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Driver of Deadly Brain Cancer Discovered, Potential New Drug Target

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Glioblastoma multiforme (GBM) is one of the most common, aggressive, and deadly brain cancers—often difficult to remove surgically and to develop resistance to radiation and chemotherapy. A team of researchers at the University of Ottawa believes they have found a major driving force in tumor formation that could lead to developing novel therapies to treat this intractable cancer.

Medicilon boasts nearly 300 tumor evaluation models. At the same time, we are empowering innovative therapies to comprehensively evaluate and study immuno-oncology. We have completed model establishment and efficacy evaluation of immuno-therapies such as CAR-T, TCR-T, CAR-NK, oncolytic virus, antibody (monoclonal antibody, double antibody, polyclonal antibody, etc.), siRNA, AAV.

"The fact that most patients with these brain tumors live only 16 months is heartbreaking," stated lead study author Arezu Jahani-Asl, Ph.D., who performed this work as a postdoctoral fellow at the University of Ottawa and is now an assistant professor at McGill University. "Right now, there is no effective treatment, which drives me to study this disease."

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The research team studied human brain tumor stem cells from various GBM patients. Previously, it was believed that any cancer cell could reproduce to form a whole tumor; however, researchers have since learned that in brain cancer, only a few kinds of cells have this ability. If one of these brain tumor stem cells is left behind after surgery, it can create a new tumor. In this new study, the investigators found that a protein called the oncostatin M receptor (OSMR) was required to form GBM tumors. More importantly, they discovered that blocking OSMR activity in these cells prevented them from forming tumors in mouse brains.

The findings from this study were published recently in Nature Neuroscience in an article entitled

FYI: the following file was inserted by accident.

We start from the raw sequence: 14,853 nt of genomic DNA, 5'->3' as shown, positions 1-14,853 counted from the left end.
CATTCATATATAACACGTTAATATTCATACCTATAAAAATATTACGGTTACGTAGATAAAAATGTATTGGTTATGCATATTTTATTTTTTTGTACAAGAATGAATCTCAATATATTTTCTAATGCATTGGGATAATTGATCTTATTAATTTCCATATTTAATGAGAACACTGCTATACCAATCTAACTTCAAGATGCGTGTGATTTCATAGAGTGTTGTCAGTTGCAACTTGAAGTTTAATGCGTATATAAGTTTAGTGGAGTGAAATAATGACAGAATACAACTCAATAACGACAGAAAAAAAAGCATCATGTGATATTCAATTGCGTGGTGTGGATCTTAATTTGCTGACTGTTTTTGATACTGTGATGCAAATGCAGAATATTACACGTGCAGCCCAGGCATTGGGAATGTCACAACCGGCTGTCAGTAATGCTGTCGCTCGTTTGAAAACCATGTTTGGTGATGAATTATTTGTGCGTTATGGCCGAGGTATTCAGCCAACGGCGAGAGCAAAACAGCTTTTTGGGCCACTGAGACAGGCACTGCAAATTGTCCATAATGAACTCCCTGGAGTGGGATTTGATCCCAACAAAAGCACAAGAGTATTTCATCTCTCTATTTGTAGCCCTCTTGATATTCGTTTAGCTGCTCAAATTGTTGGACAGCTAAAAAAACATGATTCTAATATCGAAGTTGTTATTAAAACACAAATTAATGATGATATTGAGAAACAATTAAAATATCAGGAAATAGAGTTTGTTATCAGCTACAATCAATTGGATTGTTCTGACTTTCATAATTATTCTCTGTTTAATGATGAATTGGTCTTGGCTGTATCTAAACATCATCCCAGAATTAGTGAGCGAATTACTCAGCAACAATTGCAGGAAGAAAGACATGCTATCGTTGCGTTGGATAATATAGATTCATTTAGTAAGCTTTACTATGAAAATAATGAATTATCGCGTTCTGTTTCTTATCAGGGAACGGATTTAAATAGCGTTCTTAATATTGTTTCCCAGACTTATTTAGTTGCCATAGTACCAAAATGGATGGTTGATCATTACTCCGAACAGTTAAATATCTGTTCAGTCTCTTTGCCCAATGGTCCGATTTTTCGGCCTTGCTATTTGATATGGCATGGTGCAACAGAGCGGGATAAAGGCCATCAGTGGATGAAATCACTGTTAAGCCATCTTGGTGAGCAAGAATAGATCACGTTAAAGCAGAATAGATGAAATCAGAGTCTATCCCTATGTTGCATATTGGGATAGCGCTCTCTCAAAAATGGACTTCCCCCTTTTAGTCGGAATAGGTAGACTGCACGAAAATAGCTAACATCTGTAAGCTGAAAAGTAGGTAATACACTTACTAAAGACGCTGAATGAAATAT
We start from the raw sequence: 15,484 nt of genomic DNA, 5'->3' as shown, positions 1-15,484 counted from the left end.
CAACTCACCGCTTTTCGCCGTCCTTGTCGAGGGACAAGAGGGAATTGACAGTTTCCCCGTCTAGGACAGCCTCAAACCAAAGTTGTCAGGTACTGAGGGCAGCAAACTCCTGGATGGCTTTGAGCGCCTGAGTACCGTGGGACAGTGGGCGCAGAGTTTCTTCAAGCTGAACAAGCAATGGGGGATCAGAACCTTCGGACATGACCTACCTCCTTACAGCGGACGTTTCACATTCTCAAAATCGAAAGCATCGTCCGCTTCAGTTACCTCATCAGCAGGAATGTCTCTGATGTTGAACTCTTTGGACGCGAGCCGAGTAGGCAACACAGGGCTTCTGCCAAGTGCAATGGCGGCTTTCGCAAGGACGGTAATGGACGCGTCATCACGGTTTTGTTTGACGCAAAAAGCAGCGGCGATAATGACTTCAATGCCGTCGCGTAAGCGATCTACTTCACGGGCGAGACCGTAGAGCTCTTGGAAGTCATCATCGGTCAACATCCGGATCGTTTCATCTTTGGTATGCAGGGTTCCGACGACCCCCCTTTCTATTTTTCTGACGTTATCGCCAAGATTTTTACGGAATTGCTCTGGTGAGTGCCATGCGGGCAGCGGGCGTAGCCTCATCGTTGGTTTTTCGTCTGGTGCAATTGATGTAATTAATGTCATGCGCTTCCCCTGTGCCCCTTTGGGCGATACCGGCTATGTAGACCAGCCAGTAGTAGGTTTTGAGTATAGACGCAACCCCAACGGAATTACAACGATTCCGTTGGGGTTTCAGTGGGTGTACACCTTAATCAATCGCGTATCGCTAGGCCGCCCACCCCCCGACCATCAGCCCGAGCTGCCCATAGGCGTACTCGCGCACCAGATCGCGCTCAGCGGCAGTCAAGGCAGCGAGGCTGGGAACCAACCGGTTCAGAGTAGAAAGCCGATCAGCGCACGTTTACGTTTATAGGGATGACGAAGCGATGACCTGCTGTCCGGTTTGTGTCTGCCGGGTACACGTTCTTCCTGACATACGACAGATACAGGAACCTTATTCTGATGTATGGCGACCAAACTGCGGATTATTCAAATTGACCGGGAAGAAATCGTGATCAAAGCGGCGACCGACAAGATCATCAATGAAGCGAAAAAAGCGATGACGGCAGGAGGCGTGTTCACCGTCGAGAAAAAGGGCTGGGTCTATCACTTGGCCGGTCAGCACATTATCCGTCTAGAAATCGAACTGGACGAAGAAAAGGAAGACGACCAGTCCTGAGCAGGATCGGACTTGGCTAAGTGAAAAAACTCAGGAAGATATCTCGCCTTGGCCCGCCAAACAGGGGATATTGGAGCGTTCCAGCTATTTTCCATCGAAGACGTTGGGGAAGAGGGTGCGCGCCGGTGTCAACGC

"Control of Glioblastoma Tumorigenesis by Feed-Forward Cytokine Signaling."

"Being able to stop tumor formation entirely was a dramatic and stunning result,” explained co-senior study author Michael Rudnicki, Ph.D., professor in the departments of medicine and cellular and molecular medicine at the University of Ottawa. "This protein is a key piece of the puzzle and could be a possible target for future treatments."

The scientists looked at 339 tumor samples from human GBM patients and found that the higher the OSMR expression, the faster the patient died. This confirms in mouse studies, where animals injected with human brain tumor stem cells with low OSMR expression lived 30% longer than those infected with tumor stem cells with regular OSMR expression.

Previous studies into GBM’s molecular mechanisms told researchers that an active form of the epidermal growth factor receptor called EGFRvIII drove tumor formation in GBM. Still, to date, therapies targeting this receptor have not worked against brain cancer. The Ottawa team uncovered that EGFRvIII needs to bind with OSMR before it can send out any tumor-forming signals. This new understanding could pave the way for more effective treatments for glioblastomas and other cancers with highly amplified EGFR expression, like breast, lung, and cervical cancers.

"This study raises the exciting prospect of potential new targets for a lethal disease," noted co-senior study author Azad Bonni, M.D., Ph.D., professor in the department of neuroscience at Washington University. "The next step is to find small molecules or antibodies that can shut down the protein OSMR or stop it from interacting with EGFR. But any human treatment targeting this protein is years away."

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